MISSIONARIES. ---Foreign, including Bishop, 4. Colonists, 6; native, ltotal, 7. Assistants-Foreign, 4; colonist, 3; native, 16-total, 23. Candidates for orders---Colonist, 3 ; native, l-total, 4. Baptisms—Infant, colonist, 14; native, 36-total, 50. Adult-Colonist, 4; native, 27--total, 31. Confirmations-total, 61. Ordinations-Priests, foreign, 1 ; Colonist, 1-total, 2. Deacons, foreign, 2; colonist, l--total, 3. Communicants—Foreign, 8; colonist, 200; native, 149—total, 357. Scholars—Colonist, boarding, 20; native, boarding, 87—total, 107; colonist, day, 215 ; native, day and evening; 130—total, 345. Marriages-Colonist, 12; native, 9-total, 21. DeathsColonist, 18; native, 12--total, 30. Contributions-Church building and repairs, about $1,000; missionaries, $355 41 ; alms, $53 51-total, $1,408 92.

Proceeding along the coast, missionaries are zealously operating at many points, among which may be named as occupied by Europeans, Coomassie, Abeokuta, Lagos, and on the Calabar and Niger rivers; and by Americans at Corisco and the Gaboon.

Touching the work at the latter named quarter, we are informed by an old laborer: "Foreign influences once hostile are now friendly to our evangelizing efforts. The French free emigration that was robbing us of many of our people, has ceased. Educational efforts are continued, with some hope of raising up gradually a native agency, and the work of translating the Scriptures into the native languages is progressing, and the translations are being read by many who were taught in our schools in past years. Our preaching services are well attended, and in the absence of what may be termed general or powerful revivals, we have frequently been favored with seasons of special religious interest."

The success which has attended Christian efforts in Western Africa, mostly put forth within the last thirty years, gives encouraging promise of a glorious future. It is strictly within the bounds of truth to assume that along the west coast of this continent there are one hundred and fifty churches, with twenty thousand hopeful converts ; two hundred schools are open, with twenty thousand children under instruction; twenty-five dialects have been mastered, into which portions of the Scriptures and religious tracts and books have been translated and printed; and that some knowledge of the Gospel has reached six millions of debased Africans. From the Gambia to the Gaboon, a distance of two thousand miles, there is, perhaps, not a village where a visitor would not be saluted by the natives in the English language.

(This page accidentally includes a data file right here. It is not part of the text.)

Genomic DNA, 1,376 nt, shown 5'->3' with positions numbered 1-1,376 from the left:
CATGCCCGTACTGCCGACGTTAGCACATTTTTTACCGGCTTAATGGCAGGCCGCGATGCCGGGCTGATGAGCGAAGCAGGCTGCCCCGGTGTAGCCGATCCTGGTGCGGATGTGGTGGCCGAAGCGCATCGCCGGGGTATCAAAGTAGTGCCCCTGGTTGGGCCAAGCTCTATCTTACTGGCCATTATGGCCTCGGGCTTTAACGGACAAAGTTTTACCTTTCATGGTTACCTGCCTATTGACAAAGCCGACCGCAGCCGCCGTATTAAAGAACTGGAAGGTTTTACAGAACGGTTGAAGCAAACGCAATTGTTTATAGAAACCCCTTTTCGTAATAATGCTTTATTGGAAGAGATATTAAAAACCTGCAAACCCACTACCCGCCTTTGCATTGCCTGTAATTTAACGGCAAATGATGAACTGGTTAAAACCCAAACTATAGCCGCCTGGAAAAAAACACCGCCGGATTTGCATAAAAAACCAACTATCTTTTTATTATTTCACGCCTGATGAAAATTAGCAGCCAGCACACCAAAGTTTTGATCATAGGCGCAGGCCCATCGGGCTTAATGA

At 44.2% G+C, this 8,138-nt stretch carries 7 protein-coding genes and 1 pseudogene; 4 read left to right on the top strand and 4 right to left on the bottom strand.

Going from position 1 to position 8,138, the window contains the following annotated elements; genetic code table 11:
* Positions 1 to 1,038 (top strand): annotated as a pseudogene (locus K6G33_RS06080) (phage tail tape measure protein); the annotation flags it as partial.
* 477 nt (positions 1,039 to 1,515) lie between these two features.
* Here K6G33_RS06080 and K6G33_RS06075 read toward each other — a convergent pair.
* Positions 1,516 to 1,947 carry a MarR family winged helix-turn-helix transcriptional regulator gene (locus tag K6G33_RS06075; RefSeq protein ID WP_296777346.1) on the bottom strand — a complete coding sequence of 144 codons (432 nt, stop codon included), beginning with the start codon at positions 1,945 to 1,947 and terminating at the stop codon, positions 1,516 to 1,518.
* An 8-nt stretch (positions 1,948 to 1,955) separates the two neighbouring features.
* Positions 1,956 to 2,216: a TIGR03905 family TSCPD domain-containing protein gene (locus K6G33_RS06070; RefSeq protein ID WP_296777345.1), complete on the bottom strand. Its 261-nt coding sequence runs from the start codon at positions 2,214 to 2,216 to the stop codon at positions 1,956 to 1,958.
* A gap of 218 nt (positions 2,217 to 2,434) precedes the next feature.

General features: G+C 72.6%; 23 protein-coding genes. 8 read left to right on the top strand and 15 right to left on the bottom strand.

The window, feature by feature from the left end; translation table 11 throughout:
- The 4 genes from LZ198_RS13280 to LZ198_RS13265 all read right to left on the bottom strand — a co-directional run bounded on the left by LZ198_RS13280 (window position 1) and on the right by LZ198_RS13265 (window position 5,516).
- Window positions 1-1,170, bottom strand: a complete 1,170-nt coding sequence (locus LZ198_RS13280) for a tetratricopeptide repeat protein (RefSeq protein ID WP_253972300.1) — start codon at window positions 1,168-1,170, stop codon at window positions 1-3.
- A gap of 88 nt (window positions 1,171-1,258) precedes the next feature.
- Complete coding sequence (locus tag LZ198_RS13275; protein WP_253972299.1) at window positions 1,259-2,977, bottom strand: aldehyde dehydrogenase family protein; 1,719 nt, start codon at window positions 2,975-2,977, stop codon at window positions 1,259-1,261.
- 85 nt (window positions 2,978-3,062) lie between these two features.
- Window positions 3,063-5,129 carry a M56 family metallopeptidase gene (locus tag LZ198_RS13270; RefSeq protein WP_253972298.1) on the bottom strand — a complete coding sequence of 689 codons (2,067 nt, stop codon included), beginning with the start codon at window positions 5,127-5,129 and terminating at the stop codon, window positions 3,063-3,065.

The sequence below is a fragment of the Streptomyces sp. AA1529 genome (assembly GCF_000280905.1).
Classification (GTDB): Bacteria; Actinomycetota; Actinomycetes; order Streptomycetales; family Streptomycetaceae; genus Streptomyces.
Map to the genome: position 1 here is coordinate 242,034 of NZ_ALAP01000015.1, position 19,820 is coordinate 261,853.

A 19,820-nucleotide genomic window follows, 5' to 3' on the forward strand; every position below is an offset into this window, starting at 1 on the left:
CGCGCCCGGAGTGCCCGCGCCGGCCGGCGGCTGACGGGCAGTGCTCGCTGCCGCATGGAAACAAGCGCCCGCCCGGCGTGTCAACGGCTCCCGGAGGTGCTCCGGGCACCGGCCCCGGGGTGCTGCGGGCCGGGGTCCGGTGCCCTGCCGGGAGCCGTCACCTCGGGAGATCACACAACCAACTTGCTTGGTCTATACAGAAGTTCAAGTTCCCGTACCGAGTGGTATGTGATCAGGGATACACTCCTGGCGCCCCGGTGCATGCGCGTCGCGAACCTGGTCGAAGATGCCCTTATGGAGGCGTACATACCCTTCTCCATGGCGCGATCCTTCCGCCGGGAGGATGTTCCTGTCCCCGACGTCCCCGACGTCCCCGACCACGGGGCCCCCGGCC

What is most wanted to extend this elevating process are persons of color as teachers and preachers. Why should there be any lack of supplies, while there are so many competent colored men in the United States who ought to feel an interest in their fatherland ? It is the most urgent Missionary field in the world, and the one where alone they can effectively labor. Whites suffer much from disease, while colored men suffer comparatively but little from the climate. Bishop Burns, of the Liberian Methodist Mission, thus speaks from a locality which has so many peculiar attractions for them and their families. “Our field is one of promise. We have the largest church accommodations by far of any denomination in the Republic. The houses are mostly of brick or stone. We gather into them, from Sabbath to Sabbath, the largest congregations. Our educational agencies and influence are proportionably in the lead. Our Sabbath schools swarm with children, Americo-Liberia and native. We ought to be breaking forth on every side; and if we had the men and women we need in sufficient number for the most important points, we should have nothing to arrest our progress.

A felicitous combination of circumstances is preparing Africa for her political, moral, and Christian regeneration. Important features in her present condition are the settlements dotted along the western seaboard. How much these have already accomplished may be seen in the instance of Liberia. Forty years ago the slave hunters roamed its territory without hindrance; it is now an independent Republic, acknowledged by and in treaty relationship with the most powerful nations.

[From the (Philadelphia) North American, February 12, 1863.)

LIBERIA COLLEGE AT MONROVIA.

Lord Macaulay jocosely predicted, forty years ago, that in 2824 there will exist at Timbuctoo an illustrious University. Like other English predictions, American enterprise and philanthropy are giving it realization almost in the same generation in which it was uttered. The first college in West Africa is founded, and in operation at Monrovia, Republic of Liberia,

The main college building is seventy feet long by forty-five feet wide, and three stories in height, erected under the superintendence of Ex-President Roberts, the whole costing twenty thousand dollars. The Legislature of the Republic has granted twenty acres on which the college stands, and as an endowment, one thousand acres of land in each of the four counties of Liberia.